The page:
Opportunities and challenges when implementing design thinking principles in non-design-driven organizations
1University of Oulu, Oulu Business School, Department of Management and International Business, Management
|Online Access:||PDF Full Text (PDF, 1 MB)|
|Persistent link:|| http://urn.fi/URN:NBN:fi:oulu-202006182498
Oulu : E. Martimo,
|Publish Date:|| 2020-06-22
|Thesis type:||Master's thesis
Design thinking is a concept used in organizations to enhance creativity and innovation, often to gain competitive advantage. Design thinking can be considered both as a mindset of how to think about problems and as a problem-solving process. The process is often described as nonlinear and iterative system of exploring and finding problems or opportunities that inspire for finding solutions, creating, developing and testing ideas and carrying the project outcomes to the market. It is focused on the user experience, analyzing and interpreting the cues for the creation for future solutions and growth. Challenges often occur when beginning to implement design thinking principles to non-design-driven organizations that are accustomed to efficiency-based methodologies. Design sprint is an application of design thinking and fast development systems that aims to compress the main points of the ideologies to generate tested business solutions during a one-week project.
A design sprint was conducted at the case company that has no prior design thinking experience to develop new service packages for their new business unit. During the week-long project new solutions were ideated, sketched, prototyped and tested with customers. As a result, it was determined which services should be launched first, which ones at some point later and which should be discarded for good because of the lack of customer interest. The sprint week, discussions and interviews were used to gather data for this research.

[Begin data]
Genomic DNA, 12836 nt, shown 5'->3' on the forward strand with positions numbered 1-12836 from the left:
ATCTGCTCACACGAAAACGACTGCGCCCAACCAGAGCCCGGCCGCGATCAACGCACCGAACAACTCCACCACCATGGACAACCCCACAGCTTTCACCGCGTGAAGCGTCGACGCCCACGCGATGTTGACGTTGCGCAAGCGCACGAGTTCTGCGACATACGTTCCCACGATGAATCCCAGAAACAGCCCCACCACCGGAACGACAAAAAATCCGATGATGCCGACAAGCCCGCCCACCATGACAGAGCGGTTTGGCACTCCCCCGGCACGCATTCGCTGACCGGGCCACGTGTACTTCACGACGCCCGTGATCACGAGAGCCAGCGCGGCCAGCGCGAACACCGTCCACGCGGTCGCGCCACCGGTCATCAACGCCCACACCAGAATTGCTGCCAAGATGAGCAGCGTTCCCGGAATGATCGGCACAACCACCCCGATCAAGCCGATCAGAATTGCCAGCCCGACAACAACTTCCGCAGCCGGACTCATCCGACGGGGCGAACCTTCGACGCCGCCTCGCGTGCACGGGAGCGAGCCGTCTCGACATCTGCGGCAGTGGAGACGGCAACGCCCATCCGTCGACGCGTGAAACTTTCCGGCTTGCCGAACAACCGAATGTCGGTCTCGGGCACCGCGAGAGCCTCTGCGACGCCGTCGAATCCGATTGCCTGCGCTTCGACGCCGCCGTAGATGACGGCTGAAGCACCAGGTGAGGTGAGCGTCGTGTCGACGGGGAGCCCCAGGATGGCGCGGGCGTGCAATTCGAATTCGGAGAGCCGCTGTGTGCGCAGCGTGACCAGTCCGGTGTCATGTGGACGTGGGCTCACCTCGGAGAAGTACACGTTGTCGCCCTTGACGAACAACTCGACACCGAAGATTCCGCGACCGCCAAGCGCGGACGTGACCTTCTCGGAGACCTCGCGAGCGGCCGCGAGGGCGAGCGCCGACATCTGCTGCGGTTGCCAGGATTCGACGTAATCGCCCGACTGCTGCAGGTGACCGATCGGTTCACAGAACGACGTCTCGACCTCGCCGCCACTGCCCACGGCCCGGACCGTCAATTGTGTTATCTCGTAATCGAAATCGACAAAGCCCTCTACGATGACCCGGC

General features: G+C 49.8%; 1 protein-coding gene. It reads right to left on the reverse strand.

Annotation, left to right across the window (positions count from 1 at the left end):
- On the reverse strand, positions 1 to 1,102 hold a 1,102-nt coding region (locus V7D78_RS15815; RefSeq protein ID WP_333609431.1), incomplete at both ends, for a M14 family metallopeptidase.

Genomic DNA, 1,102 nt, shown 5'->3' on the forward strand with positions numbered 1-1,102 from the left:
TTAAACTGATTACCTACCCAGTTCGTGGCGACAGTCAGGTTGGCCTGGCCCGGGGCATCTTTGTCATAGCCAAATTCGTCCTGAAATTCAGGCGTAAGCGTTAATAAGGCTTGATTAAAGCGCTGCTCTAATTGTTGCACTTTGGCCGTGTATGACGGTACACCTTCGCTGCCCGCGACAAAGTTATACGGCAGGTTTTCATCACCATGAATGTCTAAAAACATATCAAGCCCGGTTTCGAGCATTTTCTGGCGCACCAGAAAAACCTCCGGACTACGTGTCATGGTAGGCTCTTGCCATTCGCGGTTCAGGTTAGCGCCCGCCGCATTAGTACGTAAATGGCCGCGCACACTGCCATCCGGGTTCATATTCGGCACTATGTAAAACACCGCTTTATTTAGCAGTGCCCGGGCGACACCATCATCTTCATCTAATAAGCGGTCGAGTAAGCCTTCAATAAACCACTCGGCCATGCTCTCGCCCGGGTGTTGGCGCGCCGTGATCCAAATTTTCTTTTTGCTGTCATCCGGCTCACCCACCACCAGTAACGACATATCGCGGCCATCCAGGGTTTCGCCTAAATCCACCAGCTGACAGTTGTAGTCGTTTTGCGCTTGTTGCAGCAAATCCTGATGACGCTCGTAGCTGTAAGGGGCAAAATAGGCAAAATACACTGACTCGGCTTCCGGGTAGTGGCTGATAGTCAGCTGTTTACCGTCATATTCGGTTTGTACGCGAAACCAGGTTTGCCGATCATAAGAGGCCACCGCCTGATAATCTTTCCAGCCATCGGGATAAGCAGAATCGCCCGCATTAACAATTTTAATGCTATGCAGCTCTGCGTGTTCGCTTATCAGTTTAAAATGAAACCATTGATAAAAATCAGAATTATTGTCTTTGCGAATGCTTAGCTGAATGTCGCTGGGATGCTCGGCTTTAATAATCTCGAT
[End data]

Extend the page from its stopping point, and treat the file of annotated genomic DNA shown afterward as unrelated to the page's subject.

This Master’s thesis aims to gain knowledge through a case project and ethnographic action research on the practicalities of design thinking concepts using the example of sprints: what kind of opportunities they bring and what should be considered especially when applying them in an organization that has little prior experience in design thinking. The role of the facilitator and their potential contribution to the desired results of sprints are examined. Furthermore, the organizational culture and established systems are considered in terms of how they too affect the potential design sprint results.
The objectives and expectations of a project should be considered prior to determine whether a sprint is the most appropriate method to use, or if there is a more suitable way of approaching the problem in hand. When conducting a project like a design sprint implementing design thinking principles, it should be considered whether it would be beneficial to prepare the team for the exploratory and creative activity by teaching some design thinking principles and/or arranging activities that foster creativity. Organizational culture and established structures influence the team the outcomes of the sprint and set the scene for the whole project. Facilitator’s role is fundamental especially in organizations not familiar with design thinking concepts.
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